Amnesty International Accuses FG of Cover-up in Lekki Shooting

Amnesty International has accused the federal government of failing to bring to justice security forces suspected to be responsible for the crackdown on peaceful #EndSARS protesters at Lekki toll gate and Alausa in Lagos in October 2020.

The international human rights body said the government was trying to cover up the attack.

In a statement issued yesterday marking the 100 days of the attacks, the organisation said since the assault by security forces, the federal government has continued to target supporters of the protests, adding that some have had their bank accounts frozen.

“The bloody events of October 20, 2020, when Nigerian security forces killed at least 12 people during the violent dispersal of peaceful #EndSARS protesters at Lekki and Alausa, have cast a shadow over Nigerian society that lingers to this day.

“Instead of bringing suspected perpetrators to justice and prioritising genuine police reforms, Nigerian authorities have been abusing their powers by subjecting those who supported the protests to intimidation, harassment and smear campaigns,” said Director of Amnesty International Nigeria, said Osai Ojigho.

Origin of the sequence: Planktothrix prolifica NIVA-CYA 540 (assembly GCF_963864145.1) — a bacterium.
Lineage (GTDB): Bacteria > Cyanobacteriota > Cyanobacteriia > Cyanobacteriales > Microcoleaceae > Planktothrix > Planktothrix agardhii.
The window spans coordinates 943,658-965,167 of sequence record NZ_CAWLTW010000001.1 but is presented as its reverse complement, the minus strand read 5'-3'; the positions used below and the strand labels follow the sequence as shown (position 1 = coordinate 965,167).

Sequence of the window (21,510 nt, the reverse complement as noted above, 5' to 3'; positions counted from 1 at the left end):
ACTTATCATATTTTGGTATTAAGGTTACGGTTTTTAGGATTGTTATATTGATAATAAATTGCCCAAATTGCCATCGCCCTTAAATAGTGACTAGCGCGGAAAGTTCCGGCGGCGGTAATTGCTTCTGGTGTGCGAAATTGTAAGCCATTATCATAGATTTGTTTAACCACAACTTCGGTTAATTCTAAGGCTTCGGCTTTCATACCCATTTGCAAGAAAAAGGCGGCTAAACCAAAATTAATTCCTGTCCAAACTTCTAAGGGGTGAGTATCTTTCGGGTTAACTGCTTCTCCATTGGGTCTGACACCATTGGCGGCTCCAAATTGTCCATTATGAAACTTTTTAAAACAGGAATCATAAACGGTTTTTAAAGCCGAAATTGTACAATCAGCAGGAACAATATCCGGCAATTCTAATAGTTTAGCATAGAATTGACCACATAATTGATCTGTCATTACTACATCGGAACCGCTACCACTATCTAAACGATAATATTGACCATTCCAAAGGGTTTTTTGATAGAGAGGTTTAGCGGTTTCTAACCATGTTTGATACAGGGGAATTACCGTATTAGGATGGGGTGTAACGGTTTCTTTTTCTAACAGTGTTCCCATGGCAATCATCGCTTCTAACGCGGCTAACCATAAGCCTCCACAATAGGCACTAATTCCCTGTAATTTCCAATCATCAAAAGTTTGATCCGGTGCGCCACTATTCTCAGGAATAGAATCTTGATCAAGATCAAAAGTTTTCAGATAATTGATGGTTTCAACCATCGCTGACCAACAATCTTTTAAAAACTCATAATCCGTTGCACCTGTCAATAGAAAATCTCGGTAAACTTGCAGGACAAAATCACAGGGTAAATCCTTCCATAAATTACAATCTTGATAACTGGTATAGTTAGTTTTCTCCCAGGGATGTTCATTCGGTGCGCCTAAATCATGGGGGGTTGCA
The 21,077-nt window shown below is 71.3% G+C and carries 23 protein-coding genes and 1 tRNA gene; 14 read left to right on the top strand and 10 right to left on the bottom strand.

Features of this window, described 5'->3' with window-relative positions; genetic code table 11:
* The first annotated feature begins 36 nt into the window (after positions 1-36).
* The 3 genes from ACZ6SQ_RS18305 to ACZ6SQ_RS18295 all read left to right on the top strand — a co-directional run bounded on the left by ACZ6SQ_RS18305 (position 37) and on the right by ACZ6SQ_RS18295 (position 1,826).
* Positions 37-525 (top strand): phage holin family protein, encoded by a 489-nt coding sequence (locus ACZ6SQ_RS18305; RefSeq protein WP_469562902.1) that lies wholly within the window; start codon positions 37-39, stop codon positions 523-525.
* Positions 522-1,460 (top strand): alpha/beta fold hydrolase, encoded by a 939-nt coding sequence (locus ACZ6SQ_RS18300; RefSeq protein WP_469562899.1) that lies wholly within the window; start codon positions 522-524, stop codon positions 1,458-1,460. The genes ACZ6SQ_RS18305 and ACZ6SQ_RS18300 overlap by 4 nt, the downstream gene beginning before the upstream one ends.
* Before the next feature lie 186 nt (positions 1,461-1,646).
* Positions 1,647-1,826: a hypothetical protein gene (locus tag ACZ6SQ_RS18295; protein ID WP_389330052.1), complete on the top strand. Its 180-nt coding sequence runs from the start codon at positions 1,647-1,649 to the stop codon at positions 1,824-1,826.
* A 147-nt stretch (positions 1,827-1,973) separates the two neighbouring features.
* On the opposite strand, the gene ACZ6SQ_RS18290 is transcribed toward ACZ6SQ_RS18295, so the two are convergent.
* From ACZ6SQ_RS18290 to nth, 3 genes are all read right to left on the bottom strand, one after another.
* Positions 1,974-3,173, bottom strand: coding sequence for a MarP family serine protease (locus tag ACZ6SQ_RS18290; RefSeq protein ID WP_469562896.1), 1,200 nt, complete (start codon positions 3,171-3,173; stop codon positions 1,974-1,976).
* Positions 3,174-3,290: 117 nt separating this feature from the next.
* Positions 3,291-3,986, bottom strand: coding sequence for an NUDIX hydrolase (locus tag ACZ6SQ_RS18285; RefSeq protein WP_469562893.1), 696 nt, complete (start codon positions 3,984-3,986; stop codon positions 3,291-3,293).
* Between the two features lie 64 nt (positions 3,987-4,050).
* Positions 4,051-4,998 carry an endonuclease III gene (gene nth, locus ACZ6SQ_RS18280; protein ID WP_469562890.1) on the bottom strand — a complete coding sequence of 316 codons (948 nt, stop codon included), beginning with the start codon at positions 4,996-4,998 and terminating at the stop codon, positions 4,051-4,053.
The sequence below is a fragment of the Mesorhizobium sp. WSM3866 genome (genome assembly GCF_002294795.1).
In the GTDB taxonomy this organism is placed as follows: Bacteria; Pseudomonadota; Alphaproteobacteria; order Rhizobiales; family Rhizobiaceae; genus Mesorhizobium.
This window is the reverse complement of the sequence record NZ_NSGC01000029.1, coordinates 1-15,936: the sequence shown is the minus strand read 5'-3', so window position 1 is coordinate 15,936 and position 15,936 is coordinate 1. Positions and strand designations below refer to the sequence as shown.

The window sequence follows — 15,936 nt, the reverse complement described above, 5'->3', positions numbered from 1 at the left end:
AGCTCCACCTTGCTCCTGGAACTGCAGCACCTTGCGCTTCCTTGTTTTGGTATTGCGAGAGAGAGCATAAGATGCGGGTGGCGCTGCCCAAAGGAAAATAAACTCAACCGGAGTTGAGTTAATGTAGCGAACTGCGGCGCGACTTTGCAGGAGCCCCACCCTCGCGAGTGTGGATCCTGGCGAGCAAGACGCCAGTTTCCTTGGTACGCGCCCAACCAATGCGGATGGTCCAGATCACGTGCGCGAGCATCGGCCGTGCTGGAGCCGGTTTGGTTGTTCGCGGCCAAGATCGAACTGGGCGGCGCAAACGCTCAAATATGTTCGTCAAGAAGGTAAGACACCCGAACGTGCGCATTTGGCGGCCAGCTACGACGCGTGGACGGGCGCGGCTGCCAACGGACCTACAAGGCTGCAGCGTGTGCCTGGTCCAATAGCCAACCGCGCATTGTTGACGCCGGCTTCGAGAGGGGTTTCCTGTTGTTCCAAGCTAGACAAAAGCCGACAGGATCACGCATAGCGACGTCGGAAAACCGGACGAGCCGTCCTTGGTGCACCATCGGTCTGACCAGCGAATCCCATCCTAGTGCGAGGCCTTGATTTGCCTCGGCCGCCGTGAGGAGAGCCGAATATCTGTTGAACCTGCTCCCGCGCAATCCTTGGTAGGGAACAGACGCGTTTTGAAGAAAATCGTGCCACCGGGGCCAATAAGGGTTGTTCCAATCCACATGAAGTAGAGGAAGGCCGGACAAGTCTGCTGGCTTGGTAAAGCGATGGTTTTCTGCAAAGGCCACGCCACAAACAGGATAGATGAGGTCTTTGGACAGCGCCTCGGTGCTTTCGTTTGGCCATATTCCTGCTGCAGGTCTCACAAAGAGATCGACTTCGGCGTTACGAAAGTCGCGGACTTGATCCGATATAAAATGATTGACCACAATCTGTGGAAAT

She added that reports from across Nigeria indicate that the police violence is still widespread despite government promises of change.

“Amnesty International is concerned that the Nigerian authorities will continue their current ban on protests and reminds the government of its obligations under the Nigerian Constitution of 1999 (as amended) and international human rights treaties to – which the country is a state party – to allow those who gather peacefully to express their views without fear of arrest or intimidation.,” she stated.

Amnesty International argued that international human rights law requires the Nigerian authorities to carry out prompt, thorough, independent, impartial and effective investigations into violations of human rights of the protesters, including the right to life, such as those committed at Lekki and Alausa, as well as in other parts of the country, and to identify and bring suspected perpetrators to justice in fair trials.

It also called on the government to suspend accused officials, pending investigations, and to ensure that victims access justice and effective remedies.

“Those suspected to be responsible for the killings should be brought to justice in accordance with international fair trial standards,” Ojigho added.

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